figure: Fig. 7

Fig. 7 Intracavity GPM and external GPM elements. (a) Experimental intensity distributions of the multi-tasking elements, when placed inside (top) and outside (bottom) a laser cavity. (b) Experimental output power as a function of output coupler transmittance. The total conversion efficiency of the GPM element was designed to match the optimum transmittance of the laser, around 12%. Due to fabrication and technical issues, the actual total conversion efficiency of the elements was 10%, closely matching the optimum output coupler transmittance.

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D. Measurement of the spatial coherence

The degree of spatial coherence is described by the complex coherence factor µ, defined as µ(x, y; x’, y’) =E(x, y)E*(x,y’)t, where E(x, y) denotes the field at point (x, y) and 〈•〉t time averaging [57]. Generally, the complex coherence factor is a four dimensional function, µ = µ(x, y; x’, y’). However, for an incoherent source the Van Cittert-Zernike theorem predicts that the complex coherence factor is really just a two dimensional function that depends only on the difference in coordinates, µ = µ(x-x’, y-y’). Consequently, for an incoherent source, it is sufficient to measure the complex coherence factor only as a function of the difference in coordinates, and still obtain all information of the spatial coherence.

Figure 3 shows the experimental setup of a modified Mach-Zehnder interferometer (wavefront folding interferometer), which was used to measure the spatial coherence. There, the output image from the laser was split by a beam splitter and directed into the two arms of the interferometer. The image in each of the two arms was then flipped so that the relative orientation between the two images was rotated by 180° around the optical axis. The beams were recombined with a second beam splitter. A slight angle was introduced to the second beam splitter, so as to form a fringe pattern of the interference of the fields E(x, -y) and E(-x, y), which was detected by a CMOS camera. The visibility of the interference pattern v(x, y) is equal to the absolute value of the complex coherence factor µ = µ(x, y; x’,y’), according to the relation v(x, y) = |µ(-x, y; x, -y)| = |µ(-2x, 2y)|; and the relative location of the fringes indicates the phase of the complex coherence factor [57].

In order to calculate µ, we model the output of the twisted MDC as an incoherent sum of plane waves with OAM propagating in different angular directions, Eout = ∑α,β El(r, φ) exp[-ik0 (αrcosφ + βrsinφ)] where k0 is the wavenumber, El ~A(r)exp(ilφ) and (α, β) determine the angular directions of the plane waves, the range of which depends on the pinhole aperture size, assuming small angles. Therefore, the intensity fringe pattern as detected by the camera is I = |Eout(r, φ) + Eout(r, φ + π)·exp(ik0γrcosφ)|2, where γ is the angle introduced by the second beam splitter of the wavefront folding interferometer.

Figure 8 shows the experimental and calculated spatial coherence for a single vortex beam using a GPM of a single OAM of l = 1. The interference pattern of a partially coherent vortex beam as shown in Fig. 8(a) and, after applying straightforward Fourier analysis, the absolute value and the phase of the complex coherence factor as seen in Fig. 8(b). As evident, there is good agreement between the calculated and the experimental results.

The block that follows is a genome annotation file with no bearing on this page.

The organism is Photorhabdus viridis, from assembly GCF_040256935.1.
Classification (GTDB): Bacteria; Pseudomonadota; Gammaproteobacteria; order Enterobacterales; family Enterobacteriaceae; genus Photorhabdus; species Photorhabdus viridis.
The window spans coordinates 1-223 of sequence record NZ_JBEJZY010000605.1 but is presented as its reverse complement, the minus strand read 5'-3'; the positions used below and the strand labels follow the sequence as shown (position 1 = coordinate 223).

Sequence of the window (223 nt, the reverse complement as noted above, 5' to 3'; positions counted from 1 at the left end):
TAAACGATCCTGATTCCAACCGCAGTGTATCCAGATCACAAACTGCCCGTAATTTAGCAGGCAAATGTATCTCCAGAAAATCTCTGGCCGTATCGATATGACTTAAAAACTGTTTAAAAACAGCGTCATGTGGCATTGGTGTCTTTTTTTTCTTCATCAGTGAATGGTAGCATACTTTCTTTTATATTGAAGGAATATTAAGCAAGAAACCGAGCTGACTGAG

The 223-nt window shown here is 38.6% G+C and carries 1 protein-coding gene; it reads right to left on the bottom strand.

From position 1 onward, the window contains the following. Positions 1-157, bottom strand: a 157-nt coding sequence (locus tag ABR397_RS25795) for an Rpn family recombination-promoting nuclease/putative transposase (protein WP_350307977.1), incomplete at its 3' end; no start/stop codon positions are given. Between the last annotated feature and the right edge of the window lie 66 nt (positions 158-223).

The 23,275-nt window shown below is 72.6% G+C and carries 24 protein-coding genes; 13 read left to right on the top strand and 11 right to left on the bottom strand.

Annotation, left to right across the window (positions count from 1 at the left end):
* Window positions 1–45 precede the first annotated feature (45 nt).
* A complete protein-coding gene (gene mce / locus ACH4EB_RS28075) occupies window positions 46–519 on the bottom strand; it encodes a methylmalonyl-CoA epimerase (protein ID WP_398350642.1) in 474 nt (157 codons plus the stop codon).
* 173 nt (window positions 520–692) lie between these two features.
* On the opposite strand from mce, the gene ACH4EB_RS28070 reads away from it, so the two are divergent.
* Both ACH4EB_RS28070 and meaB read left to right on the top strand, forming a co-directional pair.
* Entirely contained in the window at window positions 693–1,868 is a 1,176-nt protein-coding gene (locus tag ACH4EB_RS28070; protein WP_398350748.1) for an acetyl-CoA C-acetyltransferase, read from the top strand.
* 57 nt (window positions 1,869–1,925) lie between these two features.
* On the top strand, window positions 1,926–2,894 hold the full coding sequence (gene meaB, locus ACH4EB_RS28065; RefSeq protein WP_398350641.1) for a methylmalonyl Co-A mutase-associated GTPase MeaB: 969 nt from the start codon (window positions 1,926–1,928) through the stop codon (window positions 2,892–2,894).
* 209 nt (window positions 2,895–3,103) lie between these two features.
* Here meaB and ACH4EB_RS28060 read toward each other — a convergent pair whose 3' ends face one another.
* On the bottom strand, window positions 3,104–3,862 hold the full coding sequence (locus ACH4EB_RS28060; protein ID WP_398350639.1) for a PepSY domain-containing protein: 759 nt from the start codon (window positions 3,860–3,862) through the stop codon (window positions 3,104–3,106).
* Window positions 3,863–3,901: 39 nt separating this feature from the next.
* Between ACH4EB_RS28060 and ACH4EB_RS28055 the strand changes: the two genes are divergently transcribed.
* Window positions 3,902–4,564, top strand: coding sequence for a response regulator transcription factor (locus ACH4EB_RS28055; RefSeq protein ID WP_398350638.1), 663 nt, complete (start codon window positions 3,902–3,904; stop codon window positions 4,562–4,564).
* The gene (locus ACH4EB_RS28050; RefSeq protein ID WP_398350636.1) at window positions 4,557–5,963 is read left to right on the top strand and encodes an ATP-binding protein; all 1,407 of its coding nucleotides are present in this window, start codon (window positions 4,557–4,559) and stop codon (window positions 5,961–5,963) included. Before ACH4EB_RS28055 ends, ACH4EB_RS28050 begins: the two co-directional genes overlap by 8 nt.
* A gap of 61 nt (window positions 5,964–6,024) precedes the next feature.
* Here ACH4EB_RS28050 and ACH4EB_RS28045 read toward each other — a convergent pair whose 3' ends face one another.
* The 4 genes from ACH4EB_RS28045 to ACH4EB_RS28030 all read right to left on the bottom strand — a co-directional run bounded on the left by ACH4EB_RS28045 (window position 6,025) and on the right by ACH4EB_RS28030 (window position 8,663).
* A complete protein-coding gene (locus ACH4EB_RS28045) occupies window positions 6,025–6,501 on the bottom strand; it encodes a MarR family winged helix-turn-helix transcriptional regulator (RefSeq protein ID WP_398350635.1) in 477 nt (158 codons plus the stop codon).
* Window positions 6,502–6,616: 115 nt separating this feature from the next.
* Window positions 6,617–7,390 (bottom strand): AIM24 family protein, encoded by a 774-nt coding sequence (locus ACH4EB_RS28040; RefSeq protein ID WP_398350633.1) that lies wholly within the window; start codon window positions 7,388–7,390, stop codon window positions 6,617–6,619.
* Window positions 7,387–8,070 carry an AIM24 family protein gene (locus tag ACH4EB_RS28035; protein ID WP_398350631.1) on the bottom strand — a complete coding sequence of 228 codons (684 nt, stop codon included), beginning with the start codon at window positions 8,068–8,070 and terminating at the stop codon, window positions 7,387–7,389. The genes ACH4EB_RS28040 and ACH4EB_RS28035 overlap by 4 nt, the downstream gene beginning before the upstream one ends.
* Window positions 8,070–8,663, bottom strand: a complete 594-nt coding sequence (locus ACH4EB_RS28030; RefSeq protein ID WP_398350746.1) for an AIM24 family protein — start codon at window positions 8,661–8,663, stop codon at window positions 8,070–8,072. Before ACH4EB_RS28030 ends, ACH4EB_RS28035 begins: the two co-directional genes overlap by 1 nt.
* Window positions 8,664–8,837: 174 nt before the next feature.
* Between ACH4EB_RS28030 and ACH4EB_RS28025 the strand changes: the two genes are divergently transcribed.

figure: Fig. 8

Fig. 8 Spatial coherence for a vortex beam using a GPM of a single OAM of = 1. (a) Calculated and measured intensity distributions at the output from the wavefront folding interferometer. (b) The calculated and measured amplitude and phase of the complex coherence factor (spatial coherence). The experimental results are in good agreement with calculated results.

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The coherence length Lc of the partially coherent vortex can be calculated by Lc = 0.61λf/r, where λ is the lasing wavelength, f is the focal length of the collimating lens after the laser cavity (see Fig. 2(b)) and r is the ring dislocation radius of |μ| [58]. The experimental coherence length, derived from Fig. 8(b), was found to be Lc~20μm, which is close to the calculated coherence length [40].

E. Wavefront folding interferometer arrangement

The output of the MDC laser was collimated with a lens of f = 40mm focal length. The collimated beam was spilt into two arms of the interferometer, and inverted by right angled prisms, x-x in one arm and y-y in the other, and then recombined to form an interference pattern which was imaged onto a CMOS camera with a 4f imaging telescope (f1 = 150mm, f2 = 100mm).

F. Spin-controlled transformation from vectorial to scalar vortex

The peculiarity of the geometric phase is based on its geometric nature. Unlike diffractive and refractive elements, it does not arise from optical path differences but from a space-variant manipulation of the light polarization state [19–21, 33]. The GPMs are formed by tiling a metasurface with anisotropic nanoantennas, arranged according to a desired space-variant orientation profile θ(x, y). A GPM transforms an incident circularly polarized light into a beam of opposite helicity, imprinted with a geometric phase ϕg = 2σ ± 𝜑θ(x, y). Consequently, for an arbitrary incident polarization state |Ein〉, the field emerging from a space-variant half-wave plate is |Eout〉 ∝ exp[i2θ(x, y)] 〈σ-|Ein〉|σ+〉 + exp[-i2θ(x, y)] 〈σ+|Ein〉|σ-〉, where |σ ± 〉 stands for the spin state, and 〈α|β〉 denotes the inner product (46). Figure 5 in the main text shows the generation of vectorial vortices from interleaved GPMs under linear polarization illumination |Ein〉 = (|σ+〉 + |σ-〉)/√2, which result from the coherent superposition of wavefronts with opposite OAMs and spin states: |Eout〉 ∝ exp(ilφ) |σ+〉 + exp(-ilφ) |σ-〉. The transformation from vectorial to scalar vortex beams is obtained by illuminating the interleaved GPM (see Fig. 5) with circularly polarized light via the spin-dependent MDC as depicted in Fig. 2(b), resulting in |Eout〉 ∝ exp(ilφ) |σ+〉 or |Eout〉 ∝ exp(ilφ)|σ-〉 for incident |σ-〉 or |σ+〉, respectively. Verification of the circular polarization state of the emerged beams is established by projecting these scalar vortices on linear polarizers at different orientations resulting in similar intensity profiles (see Fig. 9).